July 28, 2007

7-Foot Sturgeon Washes Up on Black Lake Shore

By Chester Allen, The Olympian, Olympia, Wash.

Jul. 28--A 7-foot-long white sturgeon weighing more than 300 pounds washed ashore at Black Lake on Thursday, but fish biologists weren't surprised.

"It most likely swam up the Chehalis River to the Black River and into the lake -- maybe 100 years ago," said Hal Michael, state Department of Fish and Wildlife district fish biologist.

At one time, Black River was the only river that drained Black Lake, so it had much higher flows than now, Michael said.

The sturgeon could have made the journey from the Chehalis River -- which has lots of sturgeon -- during high water.

Or the fish could have arrived in Black Lake decades ago -- when it was still small. Sturgeon live about 100 years, and they spend their lives feeding right on the bottom.

"Bucket biologists" -- people who illegally introduce fish into lakes where they are not native -- could have hauled in the fish decades ago, but it's more likely that it made it into Black Lake all by itself, Michael said.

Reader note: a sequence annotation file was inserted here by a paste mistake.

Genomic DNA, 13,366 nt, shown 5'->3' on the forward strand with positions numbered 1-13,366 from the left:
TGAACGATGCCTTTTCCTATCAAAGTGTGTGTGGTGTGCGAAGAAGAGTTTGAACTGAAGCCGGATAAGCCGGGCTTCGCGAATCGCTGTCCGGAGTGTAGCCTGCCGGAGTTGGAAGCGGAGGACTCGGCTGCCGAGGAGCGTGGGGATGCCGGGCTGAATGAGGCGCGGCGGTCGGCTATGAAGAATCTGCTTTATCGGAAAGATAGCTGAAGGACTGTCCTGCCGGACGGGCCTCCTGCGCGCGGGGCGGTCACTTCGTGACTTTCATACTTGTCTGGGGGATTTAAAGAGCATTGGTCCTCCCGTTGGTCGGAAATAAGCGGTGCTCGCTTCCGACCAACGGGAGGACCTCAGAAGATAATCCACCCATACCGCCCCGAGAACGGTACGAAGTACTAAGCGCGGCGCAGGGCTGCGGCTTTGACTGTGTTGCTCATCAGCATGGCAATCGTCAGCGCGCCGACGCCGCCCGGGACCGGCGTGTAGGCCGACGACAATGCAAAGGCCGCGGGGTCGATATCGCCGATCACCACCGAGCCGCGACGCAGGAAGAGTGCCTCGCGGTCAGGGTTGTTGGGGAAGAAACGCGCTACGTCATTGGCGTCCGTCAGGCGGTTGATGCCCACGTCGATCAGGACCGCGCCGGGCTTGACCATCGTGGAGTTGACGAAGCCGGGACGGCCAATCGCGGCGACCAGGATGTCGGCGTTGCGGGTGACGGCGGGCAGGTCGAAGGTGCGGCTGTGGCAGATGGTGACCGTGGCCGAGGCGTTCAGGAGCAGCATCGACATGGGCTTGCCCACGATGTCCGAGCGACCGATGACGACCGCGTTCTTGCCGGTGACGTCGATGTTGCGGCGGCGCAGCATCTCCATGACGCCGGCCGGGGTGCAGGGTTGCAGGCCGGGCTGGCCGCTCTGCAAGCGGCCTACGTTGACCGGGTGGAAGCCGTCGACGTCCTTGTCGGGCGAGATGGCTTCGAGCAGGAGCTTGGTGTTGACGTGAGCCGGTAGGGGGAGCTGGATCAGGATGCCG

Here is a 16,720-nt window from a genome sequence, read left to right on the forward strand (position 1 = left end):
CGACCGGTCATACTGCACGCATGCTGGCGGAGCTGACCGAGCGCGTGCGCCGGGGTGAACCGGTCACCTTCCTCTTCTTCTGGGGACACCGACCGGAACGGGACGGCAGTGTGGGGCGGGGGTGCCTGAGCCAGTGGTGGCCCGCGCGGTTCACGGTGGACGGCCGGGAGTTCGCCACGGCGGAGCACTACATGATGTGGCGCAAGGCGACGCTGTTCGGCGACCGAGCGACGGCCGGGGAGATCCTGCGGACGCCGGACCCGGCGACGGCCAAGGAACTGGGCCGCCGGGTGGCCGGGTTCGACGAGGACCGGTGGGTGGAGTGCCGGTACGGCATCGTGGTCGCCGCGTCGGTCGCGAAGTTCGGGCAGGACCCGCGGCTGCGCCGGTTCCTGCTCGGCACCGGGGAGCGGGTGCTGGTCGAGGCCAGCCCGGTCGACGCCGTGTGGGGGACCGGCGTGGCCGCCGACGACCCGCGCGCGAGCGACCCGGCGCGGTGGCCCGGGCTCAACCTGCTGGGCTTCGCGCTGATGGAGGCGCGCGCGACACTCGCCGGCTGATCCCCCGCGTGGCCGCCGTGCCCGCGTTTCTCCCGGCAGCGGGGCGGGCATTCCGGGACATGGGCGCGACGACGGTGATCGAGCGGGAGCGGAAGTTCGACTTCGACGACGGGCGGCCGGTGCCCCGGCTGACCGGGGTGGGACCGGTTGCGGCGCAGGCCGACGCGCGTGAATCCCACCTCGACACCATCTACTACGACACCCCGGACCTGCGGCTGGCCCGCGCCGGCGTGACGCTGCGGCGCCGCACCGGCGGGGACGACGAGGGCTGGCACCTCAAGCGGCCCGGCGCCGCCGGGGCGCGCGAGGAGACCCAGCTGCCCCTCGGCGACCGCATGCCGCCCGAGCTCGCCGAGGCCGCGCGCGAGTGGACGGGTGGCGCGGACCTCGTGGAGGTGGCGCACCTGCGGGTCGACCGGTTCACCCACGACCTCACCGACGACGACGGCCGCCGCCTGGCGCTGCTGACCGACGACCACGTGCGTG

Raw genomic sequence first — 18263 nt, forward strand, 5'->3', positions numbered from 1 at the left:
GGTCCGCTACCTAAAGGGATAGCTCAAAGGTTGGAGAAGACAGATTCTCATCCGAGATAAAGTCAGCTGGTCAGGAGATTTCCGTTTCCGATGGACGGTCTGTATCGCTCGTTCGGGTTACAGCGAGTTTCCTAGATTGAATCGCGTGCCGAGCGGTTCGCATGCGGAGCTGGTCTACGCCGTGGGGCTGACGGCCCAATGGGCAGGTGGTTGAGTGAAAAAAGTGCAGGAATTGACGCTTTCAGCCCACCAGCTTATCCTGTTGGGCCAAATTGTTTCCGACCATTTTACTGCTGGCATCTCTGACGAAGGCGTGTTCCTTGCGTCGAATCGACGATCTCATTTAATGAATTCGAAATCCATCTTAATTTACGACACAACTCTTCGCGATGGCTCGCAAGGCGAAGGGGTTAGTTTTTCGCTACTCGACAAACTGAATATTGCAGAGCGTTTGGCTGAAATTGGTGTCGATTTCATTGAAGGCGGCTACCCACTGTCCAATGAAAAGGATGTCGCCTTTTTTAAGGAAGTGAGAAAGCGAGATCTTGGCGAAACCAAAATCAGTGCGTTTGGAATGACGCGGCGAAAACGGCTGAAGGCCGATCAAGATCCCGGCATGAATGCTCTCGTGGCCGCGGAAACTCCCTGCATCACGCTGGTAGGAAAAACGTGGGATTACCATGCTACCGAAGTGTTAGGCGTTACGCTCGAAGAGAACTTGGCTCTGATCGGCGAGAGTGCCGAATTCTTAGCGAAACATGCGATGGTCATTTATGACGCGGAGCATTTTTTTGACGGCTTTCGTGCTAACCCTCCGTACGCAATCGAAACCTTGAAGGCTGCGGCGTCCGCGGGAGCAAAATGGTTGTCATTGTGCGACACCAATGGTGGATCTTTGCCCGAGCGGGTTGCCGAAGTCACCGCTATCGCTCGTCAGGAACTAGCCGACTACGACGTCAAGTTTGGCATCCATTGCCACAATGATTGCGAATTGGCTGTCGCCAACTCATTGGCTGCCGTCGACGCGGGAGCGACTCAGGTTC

Anglers see salmon in Black Lake from time to time, and those fish -- and the sturgeon -- are a reminder that Black Lake is still connected to saltwater, Michael said.

A 10-foot-long sturgeon showed up in Lake Washington near Seattle about 25 years ago, Michael said.

Sturgeon -- an ancient, long-lived fish -- can live in freshwater or saltwater, and the fish will use saltwater as a highway to travel to different rivers, Michael said.

Many Washington rivers that flow into saltwater have sturgeon, including the Chehalis River, Columbia River and Skagit River.

"This is great because the sturgeon is a native fish, and it's still there," Michael said.


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